Mandatory cynicism

The Government is trying to buy the referendum, but we don't know what the electoral brown envelope contains, if indeed it contains anything. By Michael Taft.

It is better not to be cynical. But this Government is not only making it easy to be cynical, they are practically making it mandatory. We now read that the Government is preparing the economy for a sustained and substantial investment programme in an anticipation of a U-turn by the EU. That this has been announced only days before the referendum...what timing, what fortune.

IBRC tops the list for top earners in State-owned banks

Of all the State-covered institutions for which information is available, IBRC (formerly Anglo) has – proportionately - by far the largest number of staff earning €100,000 a year or more. By Eadaoin O'Sullivan.

143 employees at State owned IBRC are earning €100,000 or more a year, according to information released in the Dáil to Fianna Fáil Finance Spokesman Michael McGrath.

Labour's fears of being 'unelectable' will soon be realised

Had Labour remained in opposition, they could have increased their political capital, rather than destroying it. By Philip O'Connor.

Ever since they abandoned any pretence of socialism or social democracy to go into government with Fine Gael, I've found cause to be extremely critical of Ireland's Labour party. Naturally enough many members have contacted me to express their displeasure, via social media and otherwise.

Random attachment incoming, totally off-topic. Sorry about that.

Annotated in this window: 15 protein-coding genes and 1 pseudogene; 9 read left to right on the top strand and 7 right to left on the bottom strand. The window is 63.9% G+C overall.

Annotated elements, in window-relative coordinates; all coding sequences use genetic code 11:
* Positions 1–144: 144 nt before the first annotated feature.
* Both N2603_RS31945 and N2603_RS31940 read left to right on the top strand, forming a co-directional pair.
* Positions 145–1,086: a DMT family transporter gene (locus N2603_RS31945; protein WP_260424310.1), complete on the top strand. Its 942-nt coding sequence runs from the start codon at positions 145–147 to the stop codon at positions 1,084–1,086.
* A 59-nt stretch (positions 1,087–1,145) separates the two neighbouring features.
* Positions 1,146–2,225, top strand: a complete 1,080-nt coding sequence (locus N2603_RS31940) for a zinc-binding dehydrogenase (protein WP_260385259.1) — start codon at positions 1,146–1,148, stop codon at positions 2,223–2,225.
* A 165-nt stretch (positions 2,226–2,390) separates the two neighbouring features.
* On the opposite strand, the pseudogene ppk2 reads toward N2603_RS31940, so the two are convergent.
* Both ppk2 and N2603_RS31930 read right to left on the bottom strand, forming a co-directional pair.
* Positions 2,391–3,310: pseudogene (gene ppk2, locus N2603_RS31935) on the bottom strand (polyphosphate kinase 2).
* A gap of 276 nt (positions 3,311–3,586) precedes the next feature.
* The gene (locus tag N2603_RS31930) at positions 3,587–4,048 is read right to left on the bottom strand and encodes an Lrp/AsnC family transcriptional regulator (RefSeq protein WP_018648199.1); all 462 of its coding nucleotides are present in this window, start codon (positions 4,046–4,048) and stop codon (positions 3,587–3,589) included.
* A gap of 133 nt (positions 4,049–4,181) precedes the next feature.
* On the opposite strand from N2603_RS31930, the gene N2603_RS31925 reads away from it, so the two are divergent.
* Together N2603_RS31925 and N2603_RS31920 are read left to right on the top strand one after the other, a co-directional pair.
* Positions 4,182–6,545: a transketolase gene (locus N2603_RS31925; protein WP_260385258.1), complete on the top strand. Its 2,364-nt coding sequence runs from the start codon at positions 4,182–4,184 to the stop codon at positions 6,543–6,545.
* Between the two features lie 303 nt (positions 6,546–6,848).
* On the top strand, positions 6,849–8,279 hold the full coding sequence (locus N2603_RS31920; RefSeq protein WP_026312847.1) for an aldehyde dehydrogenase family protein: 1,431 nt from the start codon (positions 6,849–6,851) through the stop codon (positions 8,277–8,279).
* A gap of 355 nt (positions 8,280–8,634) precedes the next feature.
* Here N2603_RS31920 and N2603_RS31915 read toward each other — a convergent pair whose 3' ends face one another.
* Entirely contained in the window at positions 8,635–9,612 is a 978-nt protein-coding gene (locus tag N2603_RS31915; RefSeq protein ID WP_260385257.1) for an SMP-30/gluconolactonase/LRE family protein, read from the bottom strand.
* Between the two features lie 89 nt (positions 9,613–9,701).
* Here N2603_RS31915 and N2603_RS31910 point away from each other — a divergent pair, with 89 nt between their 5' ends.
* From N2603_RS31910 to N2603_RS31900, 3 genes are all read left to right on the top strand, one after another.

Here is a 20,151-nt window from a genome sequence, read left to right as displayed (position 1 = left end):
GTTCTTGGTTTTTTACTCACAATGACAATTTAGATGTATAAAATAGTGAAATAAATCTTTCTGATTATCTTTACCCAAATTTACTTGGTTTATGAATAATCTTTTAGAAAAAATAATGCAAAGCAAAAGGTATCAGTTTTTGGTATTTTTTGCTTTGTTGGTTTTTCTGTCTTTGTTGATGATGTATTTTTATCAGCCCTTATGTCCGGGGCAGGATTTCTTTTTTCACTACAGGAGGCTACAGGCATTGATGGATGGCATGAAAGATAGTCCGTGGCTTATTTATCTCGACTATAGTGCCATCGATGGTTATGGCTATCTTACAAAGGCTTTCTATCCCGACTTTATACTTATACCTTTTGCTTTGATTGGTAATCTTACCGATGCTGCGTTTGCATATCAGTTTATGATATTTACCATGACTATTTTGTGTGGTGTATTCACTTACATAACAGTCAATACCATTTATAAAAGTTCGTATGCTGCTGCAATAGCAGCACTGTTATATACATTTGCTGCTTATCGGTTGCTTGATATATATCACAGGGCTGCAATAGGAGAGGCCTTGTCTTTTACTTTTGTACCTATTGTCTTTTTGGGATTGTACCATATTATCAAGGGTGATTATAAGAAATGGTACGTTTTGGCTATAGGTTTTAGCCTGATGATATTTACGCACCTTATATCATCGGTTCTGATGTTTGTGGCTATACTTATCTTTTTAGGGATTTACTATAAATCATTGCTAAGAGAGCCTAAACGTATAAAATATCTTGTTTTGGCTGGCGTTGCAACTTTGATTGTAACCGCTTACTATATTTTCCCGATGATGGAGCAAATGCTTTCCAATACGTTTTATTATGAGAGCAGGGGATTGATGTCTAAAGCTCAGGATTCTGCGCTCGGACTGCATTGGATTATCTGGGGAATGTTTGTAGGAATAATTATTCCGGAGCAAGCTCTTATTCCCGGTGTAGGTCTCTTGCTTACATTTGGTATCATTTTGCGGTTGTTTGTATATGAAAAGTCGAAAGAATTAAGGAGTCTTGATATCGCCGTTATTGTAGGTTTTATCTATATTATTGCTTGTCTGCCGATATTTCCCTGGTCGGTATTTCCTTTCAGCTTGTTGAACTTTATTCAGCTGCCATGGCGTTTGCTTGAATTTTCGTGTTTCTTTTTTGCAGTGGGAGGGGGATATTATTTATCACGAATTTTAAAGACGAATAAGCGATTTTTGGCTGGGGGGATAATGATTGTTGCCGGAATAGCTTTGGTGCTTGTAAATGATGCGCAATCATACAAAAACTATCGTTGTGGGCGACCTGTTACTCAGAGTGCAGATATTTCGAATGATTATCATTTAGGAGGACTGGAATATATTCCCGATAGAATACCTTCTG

Fiscal Compact Treaty Debate

Stephen Donnelly, Constantin Gurdgiev, Shane Ross. Royal Hotel Bray from 7.30.

We'll be taking questions (as time allows) from twitter under the hashtag #braydebate.

Power, trust and the Household Charge

On Monday afternoon, psychology and economics professor Erich Kirchler gave an interesting seminar here at the Kemmy Business School on the factors that affect taxpayer compliance or evasion. He finds two dimensions – power and trust – impact on the overall tax take. If the taxing authorities are seen to have high power, unsurprisingly this will mean greater compliance with tax laws. However it is equally important, particularly for self-assessment, that there is high trust in the system.

How Gilmore could have spelled out Labour's dilemma

Over the last 15 years Labour never saw its role as arguing for radically different politics, preferring to prioritise a return to government with Fine Gael. By Vincent Browne.

Eamon Gilmore's speech to the Labour Party conference last night could have been more plausible and, maybe, ultimately more electorally satisfying than the one which he delivered. (As this is being written prior to the delivery of the speech, I am assuming he adhered to the conventions of leaders' addresses at such gatherings, with the usual triumphalism, exaggerations and hype.)